White leaves might also mean the unaspis euonymi presence. To recognize this scale, you should inspect the undersides of leaves. Euonymus scale females grow up to 1/16 inch (1,5 mm) in length, are brown, and are shaped like tiny oyster shells. Euonymus scale males are smaller than females, white, and elongated.
Euonymus scales feed on plant sap. Feeding damage first appears as yellow, or whitish spots on leaves. When infestations are heavy, scales encrust leaves and branches, with feeding damage causing defoliation and branch dieback.
On the picture below, you can see how scale looks like on the leaves of other euonymus species.
Â Euonymus scale can be difficult to control.Â Heavily infested branches should be removed.Â Spray insecticides containing carbaryl, cyfluthrin, horticultural oil, insecticidal soap, malathion, or permethrin can be used for control of the crawler stage of Euonymus scale.Â You can buy this one on Amazon.
Therefore, spray treatments should be started in early June, and three applications made at 10 to 12-day intervals are needed to achieve control.
Other Reasons Behind White Leaves on Burning Bush Leaves
Here are less popular, but still probable, reasons why your Burning Bush leaves are turning white.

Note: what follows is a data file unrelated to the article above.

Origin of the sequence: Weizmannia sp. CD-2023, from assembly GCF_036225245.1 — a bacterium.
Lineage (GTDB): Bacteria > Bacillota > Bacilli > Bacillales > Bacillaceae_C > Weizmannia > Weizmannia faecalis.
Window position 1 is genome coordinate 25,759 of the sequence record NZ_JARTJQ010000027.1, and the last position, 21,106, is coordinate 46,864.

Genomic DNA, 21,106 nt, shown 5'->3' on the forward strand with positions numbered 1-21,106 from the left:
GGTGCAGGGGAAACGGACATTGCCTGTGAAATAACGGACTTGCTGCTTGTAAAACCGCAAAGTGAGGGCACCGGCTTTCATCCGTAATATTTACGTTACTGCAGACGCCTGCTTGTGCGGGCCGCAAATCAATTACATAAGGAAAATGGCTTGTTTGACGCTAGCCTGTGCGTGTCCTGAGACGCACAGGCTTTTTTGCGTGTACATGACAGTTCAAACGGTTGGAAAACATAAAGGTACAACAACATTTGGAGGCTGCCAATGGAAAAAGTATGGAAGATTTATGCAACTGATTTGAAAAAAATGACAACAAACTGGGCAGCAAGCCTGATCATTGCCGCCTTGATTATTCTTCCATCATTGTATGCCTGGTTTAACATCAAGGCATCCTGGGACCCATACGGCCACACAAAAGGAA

Exposure to Chemicals
You, or your neighbors, might use chemicals, or gases like sulfur dioxide. Different plants react differently to the chemicals. Because of that, your Burning Bush leaves might turn pale, or white.
Deficiency of Nutrients
Sometimes, leaves may go pale, because they lack nutrients. The most important one is nitrogen that promotes healthy leaf production. You might want to apply fertilizer, that’s rich in nitrogen, for example a 20-0-0 fertilizer.
How to Prevent White Leaves on Burning Bush Leaves in the Future?
There are things you can do to prevent either powder mildew, or scale in the future.
- Treat the shrub with neem oil: Even if the powder mildew, or scale are invisible, you can do something to prevent it. Once a week, spray your Burining Bush tree with neem oil (buy it here on Amazon) that kills fungi, and not let it spread. In the effect, your tree will be fungi-tree during the whole year.
- Amend the soil: To promote healthy bushes, and trees, you need to provide the right conditions, and they will be less likely to get a disease. Consider amending your garden soilÂ with organic fertilizers and well-aged compost, and water with homemadeÂ compost teaÂ andÂ aloe vera extract. Develop a consistent watering schedule and avoid drought stress too.
- Cut off some plants: Some plants are more likely to get powder mildew, or scale, than another. Because of that, they might infect your Burning Bush too. So, to avoid it, you should cut off plants, like zucchini, melon, cucumber, tomatoes, peppers, or beans. However, if you still want to keep them in your yard, make sure they grow far away for the Burning Bush.
- Don’t water leaves: When you water your Burning Bush, don’t water the leaves, even if they are wilting. It is the factor that promotes fungi. Water only the soil.